COGS are 60% of sales in the form of rent to municipalities, electricity and labor. There is risk of perpetual cost inflation as contracts are renewed, as well as of low-level corruption as deals are struck with local authorities. Clear Media has a JV affiliate, White Horse, which is responsible for some of the sales and maintenance duties. The CEO and his brother have economic stakes in White Horse and the relationship is optically concerning, even if not unusual.
SG&A of ~20% of sales leaves 20% operating margins, which flows cleanly into PBT. 30% tax leads to a historic average 14% net income margin.
Yes this is a cyclical business and sales can evaporate quickly, as is currently the case. But there is a mountain of evidence suggesting that the Chinese economy and consumer spending has years of above-average growth as household wealth continues to close the gap with western economies. Ad spending follows consumer spending, and the current trade war has only expedited the Chinese government’s priority of promoting domestic spending. Clear Media is well positioned to participate in this trend.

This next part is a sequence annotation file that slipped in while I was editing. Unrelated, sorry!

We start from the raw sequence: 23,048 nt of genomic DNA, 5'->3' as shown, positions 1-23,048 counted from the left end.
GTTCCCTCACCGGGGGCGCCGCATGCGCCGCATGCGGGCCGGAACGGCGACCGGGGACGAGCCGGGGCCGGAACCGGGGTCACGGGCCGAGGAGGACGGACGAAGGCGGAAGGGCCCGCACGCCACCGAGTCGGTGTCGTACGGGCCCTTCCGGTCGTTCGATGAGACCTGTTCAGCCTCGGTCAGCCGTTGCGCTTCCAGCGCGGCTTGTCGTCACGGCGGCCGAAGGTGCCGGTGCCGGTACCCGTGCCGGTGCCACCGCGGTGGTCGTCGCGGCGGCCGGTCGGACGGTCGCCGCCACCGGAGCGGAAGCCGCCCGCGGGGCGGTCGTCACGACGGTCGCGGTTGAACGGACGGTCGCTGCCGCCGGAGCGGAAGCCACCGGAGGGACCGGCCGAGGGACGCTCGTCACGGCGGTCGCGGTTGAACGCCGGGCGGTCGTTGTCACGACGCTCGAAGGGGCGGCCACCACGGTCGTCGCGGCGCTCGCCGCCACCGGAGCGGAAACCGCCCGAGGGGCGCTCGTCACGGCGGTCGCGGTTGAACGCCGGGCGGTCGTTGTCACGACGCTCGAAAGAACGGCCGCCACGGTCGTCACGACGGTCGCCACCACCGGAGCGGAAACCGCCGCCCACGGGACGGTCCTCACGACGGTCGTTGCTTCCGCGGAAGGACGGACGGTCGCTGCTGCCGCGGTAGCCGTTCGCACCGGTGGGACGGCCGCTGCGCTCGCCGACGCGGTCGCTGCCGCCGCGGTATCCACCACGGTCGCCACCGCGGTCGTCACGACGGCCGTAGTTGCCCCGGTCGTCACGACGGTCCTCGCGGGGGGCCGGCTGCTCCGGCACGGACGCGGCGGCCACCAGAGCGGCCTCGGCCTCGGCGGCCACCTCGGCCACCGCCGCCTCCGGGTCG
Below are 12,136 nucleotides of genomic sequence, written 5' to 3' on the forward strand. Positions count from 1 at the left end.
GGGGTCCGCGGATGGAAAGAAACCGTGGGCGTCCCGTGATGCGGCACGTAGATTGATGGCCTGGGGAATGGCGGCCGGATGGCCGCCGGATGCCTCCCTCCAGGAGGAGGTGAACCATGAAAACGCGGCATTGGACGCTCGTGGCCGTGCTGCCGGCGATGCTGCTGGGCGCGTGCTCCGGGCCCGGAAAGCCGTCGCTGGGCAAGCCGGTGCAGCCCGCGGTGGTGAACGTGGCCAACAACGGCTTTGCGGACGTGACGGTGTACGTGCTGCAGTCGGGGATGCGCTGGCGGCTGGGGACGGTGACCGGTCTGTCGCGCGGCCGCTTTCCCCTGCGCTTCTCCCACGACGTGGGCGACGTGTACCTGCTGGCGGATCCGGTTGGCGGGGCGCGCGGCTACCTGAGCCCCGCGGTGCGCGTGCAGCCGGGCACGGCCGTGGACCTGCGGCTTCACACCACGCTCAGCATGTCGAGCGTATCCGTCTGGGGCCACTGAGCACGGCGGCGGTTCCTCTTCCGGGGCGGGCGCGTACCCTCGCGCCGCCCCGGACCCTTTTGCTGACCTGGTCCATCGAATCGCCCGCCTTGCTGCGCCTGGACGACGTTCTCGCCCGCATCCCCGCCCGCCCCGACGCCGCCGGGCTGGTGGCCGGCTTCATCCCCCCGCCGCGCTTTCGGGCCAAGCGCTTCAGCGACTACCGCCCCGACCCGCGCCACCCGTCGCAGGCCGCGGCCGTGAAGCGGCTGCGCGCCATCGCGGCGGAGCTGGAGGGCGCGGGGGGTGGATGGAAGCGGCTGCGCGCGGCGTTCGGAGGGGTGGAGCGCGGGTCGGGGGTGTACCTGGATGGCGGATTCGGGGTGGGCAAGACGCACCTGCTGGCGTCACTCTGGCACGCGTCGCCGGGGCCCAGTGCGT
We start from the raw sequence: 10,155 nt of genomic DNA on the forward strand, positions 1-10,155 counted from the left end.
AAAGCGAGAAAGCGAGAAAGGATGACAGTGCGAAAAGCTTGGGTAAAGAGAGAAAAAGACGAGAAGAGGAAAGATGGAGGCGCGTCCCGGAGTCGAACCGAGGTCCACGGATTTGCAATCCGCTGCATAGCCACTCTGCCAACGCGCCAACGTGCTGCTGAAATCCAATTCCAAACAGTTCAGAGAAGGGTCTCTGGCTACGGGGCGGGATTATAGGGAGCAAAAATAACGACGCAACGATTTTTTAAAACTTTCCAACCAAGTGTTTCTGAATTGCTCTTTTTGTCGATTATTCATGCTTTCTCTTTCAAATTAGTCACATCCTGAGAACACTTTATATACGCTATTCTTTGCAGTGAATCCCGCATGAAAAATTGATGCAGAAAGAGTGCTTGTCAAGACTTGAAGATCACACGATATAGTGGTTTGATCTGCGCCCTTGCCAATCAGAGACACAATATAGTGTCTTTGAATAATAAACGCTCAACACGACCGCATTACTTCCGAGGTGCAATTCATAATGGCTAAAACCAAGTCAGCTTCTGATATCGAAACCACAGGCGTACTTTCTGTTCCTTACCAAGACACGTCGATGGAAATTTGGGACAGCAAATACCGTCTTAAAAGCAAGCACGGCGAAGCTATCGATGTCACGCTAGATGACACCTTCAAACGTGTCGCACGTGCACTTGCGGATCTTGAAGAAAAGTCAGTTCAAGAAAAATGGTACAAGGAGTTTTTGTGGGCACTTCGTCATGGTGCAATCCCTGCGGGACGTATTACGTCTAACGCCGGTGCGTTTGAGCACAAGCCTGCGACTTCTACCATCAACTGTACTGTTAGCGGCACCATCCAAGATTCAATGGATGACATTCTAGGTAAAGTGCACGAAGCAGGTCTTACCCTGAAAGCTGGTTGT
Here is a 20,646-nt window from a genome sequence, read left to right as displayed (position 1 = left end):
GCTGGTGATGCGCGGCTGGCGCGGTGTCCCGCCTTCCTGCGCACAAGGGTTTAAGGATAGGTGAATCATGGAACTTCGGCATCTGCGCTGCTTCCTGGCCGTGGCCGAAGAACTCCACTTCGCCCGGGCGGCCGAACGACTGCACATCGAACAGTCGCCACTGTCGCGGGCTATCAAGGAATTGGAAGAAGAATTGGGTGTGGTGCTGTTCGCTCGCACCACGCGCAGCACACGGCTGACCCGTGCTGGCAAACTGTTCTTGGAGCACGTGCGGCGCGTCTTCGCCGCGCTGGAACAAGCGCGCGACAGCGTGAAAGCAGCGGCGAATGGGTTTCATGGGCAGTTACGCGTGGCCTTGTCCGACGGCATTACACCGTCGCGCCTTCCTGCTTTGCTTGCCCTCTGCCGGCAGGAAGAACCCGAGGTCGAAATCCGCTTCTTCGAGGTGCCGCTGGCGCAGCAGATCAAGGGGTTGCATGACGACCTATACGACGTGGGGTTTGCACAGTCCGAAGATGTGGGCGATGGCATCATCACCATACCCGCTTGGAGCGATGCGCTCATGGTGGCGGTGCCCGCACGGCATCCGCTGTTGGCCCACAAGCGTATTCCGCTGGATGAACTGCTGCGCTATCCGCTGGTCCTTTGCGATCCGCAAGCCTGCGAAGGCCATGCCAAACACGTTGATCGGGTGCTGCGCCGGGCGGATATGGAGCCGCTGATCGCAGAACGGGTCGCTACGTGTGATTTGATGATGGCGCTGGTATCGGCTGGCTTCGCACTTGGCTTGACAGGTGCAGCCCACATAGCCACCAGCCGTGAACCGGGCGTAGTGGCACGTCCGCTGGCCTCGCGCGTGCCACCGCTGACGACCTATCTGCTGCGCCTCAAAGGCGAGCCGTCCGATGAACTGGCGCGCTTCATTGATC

This slide from JCDecaux makes the point well:
Source: JCDecaux 2018 Presentation
So first, the quick summary to present:
Mysterious death of CFO in March 2018
Trading was halted for 8 months (March-November) on now-resolved small fraud
Clear Channel Outdoor (CCO) remains a 50.4% shareholder with 2 key executives on the board and is likely a motivated seller at the right price
The fraud involved $10m of stolen funds over a period of many years. Much of the money was recovered and the offending employee is still at large. Meanwhile an independent forensic audit and police investigation give me comfort that there aren’t any further hidden surprises.
Aside from the CEO and CFO the board is entirely comprised of Western and Hong Kong members, including Bill Eccleshare (Clear Channel Worldwide CEO) and Michael Saunter (Clear Channel International CFO), and Zhu Jia, an MD at Bain Capital and former CEO of Morgan Stanley Hong Kong. Yes they missed a low-level fraud for years, but the board is experienced and is now extremely motivated.